Day 26: Buen Camino
The final stage of the Camino Frances is from O Pedrouzo to Santiago de Compostela. At 19.7km, it’s one of the shortest days on the route; because it’s the last stage, headed toward the place where all the pilgrims are converging, it’s the most crowded part of the walk.
For those who started in St. Jean Pied de Port and walked straight through, it’s been a 775km (481 mile) journey. Those who skipped the meseta (that would be my group) were looking at 482km (299 miles).
Either way: that’s a hell of a long walk.
Santiago de Compostela is the (disputed) site of the tomb of St. James (yep—the apostle James from the New Testament). Since the Middle Ages, pilgrims have been traveling (on foot, mostly) to visit the Catedral de Santiago de Compostela. With its baroque façade and Romanesque bell towers, it’s impressive even if you aren’t Catholic, and even after you’ve passed roughly a hundred churches along the way.
Upon arrival, travelers queue outside the pilgrim office to get their official Compostela, the certificate that proves the pilgrimage happened—something that will presumably last longer than blisters and sore muscles.
Maybe even longer than a blog post.
Buen Camino, the typical greeting of pilgrims on the trail, translates to good road or good path. It’s an acknowledgement of a shared sense of purpose, an understanding and respect for another person’s journey.
The last time I was in Spain (which is a funny way to say it, as if I’m in Spain all the time)—we went to Pamplona and Will did the encierro, the running with the bulls. There’s a traditional costume for the run—a white shirt, white pants, a red scarf around the waist and a red handkerchief around the neck. (The white represents San Fermin’s purity; the red represents his death by decapitation. You don’t have to dig far into tradition to find the blood and gore.) The streets are full of runners in these costumes; the clothing marks them, gives them a sense of camaraderie.
After his run, when his head was so inflated he had to duck through the doorways, Will was part of this group. His heart was still pumping overtime, adrenaline not yet settled. Every time we passed another person in white and red, they acknowledged each other with a solemn nod.
Santiago is lively: here’s where you meet up with the people you passed along the way, where you get your Camino souvenirs and (ill-advised?) scallop-shell tattoos. There’s a guy playing bagpipes in the cathedral passageway. Many people stay in the Parador, a famed five-star hotel—a definite luxury after bunkbeds and communal living. (“Would we have stayed in the Parador?” I asked Will. He laughed. “I can tell you damn well we wouldn’t be staying in an albergue.”)
There’s something celebratory about being in Santiago de Compostela, for sure—but also, something bittersweet.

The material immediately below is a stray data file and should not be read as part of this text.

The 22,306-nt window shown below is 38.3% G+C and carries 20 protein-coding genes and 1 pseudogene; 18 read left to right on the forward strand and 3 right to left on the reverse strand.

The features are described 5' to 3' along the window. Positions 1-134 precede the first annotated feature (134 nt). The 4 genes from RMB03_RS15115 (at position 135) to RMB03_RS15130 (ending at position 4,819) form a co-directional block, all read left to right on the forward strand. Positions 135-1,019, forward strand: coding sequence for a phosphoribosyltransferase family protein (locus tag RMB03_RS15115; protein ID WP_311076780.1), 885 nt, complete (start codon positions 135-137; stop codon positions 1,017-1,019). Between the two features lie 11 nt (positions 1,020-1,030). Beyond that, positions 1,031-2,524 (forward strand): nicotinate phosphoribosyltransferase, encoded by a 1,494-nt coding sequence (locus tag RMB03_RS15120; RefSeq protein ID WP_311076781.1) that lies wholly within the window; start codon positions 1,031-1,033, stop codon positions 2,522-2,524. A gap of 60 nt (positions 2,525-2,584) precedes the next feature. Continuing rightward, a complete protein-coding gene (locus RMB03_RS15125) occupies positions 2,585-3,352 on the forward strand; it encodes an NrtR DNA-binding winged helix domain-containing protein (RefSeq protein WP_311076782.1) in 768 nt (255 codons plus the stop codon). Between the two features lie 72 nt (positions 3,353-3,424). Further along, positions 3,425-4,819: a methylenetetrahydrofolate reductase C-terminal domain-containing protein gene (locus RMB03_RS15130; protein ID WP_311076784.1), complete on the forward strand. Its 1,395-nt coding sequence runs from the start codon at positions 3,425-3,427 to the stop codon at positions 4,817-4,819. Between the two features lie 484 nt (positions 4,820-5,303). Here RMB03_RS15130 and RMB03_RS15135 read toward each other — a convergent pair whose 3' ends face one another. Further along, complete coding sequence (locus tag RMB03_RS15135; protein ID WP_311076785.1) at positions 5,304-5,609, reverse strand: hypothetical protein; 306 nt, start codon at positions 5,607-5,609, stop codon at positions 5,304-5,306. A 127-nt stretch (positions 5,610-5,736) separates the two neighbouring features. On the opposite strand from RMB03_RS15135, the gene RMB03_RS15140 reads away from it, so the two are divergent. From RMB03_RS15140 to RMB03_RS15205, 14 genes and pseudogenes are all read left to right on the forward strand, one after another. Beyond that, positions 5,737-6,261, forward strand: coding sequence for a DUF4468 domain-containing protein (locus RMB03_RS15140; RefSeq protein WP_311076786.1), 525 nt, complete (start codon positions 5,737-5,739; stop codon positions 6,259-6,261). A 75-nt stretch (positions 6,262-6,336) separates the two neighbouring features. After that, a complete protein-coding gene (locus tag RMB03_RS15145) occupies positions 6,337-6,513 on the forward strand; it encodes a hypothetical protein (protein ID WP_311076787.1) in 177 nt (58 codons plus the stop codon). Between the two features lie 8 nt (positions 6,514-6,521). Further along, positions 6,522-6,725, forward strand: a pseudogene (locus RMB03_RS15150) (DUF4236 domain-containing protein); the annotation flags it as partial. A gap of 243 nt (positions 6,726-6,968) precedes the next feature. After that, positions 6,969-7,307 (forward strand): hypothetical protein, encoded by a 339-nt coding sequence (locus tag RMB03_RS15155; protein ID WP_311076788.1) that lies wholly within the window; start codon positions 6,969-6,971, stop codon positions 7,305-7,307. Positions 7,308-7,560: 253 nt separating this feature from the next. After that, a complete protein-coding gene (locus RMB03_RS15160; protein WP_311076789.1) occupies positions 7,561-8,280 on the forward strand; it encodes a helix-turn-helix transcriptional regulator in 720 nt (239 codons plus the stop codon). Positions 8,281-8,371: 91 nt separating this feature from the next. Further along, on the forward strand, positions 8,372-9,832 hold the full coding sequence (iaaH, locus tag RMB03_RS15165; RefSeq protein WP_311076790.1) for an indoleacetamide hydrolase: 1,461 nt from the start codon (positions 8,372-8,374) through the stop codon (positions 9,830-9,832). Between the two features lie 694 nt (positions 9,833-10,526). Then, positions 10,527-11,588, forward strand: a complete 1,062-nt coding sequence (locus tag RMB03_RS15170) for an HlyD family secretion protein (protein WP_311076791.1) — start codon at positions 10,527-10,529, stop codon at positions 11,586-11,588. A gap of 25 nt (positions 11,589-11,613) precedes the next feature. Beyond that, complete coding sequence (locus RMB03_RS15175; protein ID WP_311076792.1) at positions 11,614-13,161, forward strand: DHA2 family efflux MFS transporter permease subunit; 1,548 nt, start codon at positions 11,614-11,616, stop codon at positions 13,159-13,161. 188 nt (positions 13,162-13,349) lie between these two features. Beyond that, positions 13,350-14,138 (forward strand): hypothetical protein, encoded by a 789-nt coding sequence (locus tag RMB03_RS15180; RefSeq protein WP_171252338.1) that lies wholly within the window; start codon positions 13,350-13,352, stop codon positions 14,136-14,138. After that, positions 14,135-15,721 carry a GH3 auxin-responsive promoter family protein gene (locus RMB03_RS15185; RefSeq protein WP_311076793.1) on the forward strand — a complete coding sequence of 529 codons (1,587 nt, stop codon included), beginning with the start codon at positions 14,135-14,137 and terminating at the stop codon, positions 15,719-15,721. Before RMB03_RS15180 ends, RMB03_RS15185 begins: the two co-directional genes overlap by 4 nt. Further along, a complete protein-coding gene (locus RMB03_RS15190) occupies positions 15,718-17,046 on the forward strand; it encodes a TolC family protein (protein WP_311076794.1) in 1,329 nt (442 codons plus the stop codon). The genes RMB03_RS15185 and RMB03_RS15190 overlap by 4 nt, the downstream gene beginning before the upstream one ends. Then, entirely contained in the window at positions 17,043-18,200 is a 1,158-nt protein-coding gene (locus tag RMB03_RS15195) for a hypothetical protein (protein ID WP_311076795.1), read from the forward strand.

It’s the end of one journey, the beginning of another.
If the walk changes you, then who are you at the end? What will you do with yourself? How will you take your changed self back to the real world?
The truth is, writing this blog has more or less saved me from a deep Camino-shaped depression. Back in March when the pandemic hit and shelter in place became mandatory, I threw all my focus into figuring out remote teaching. I had to rethink some curriculum, learn different ways to deliver information, and stop teaching at times to be a counselor, a cheerleader, a person in my students’ lives who cared. While the Internet was full of witty memes and suggestions about how to spend the time in quarantine—I was swamped, so tired some nights that I dragged myself to bed before ten. And then, abruptly, the semester ended the first week of May.
I did my grading. I cleaned the house. I tackled a few neglected projects. I kept moving to keep the weight of the trip I wasn’t going to be taking from settling onto my chest, like an X-ray apron. The summer of doing nothing and seeing just about no one, trapped mostly in my house during long strings of one hundred plus days loomed on the horizon, an unbearable possibility.
“I think I might do a little blog about our trip,” I told Will.
“The one we’re not taking.”
“Huh,” he said.
I don’t do a lot of personal writing. (Or I do, but it’s disguised as fiction.) My own life has never struck me as particularly interesting—just comfortable—and I worried that I wouldn’t have the material to keep this going. No problem, I thought. I’ll write about our pets. I’ll write about Will. I’ll write about the Camino itself.
It’s been like a little puzzle to figure out every day, finding the edges and corners, filling in the middle. It has been its own kind of journey.
It’s said that the walk changes you, but I think it must also be true that the walk changes everyone in a different way.
That’s another mantra of the Camino: no two Caminos are ever the same.
Put another way: everyone walks their own Camino.
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Paula Treick DeBoard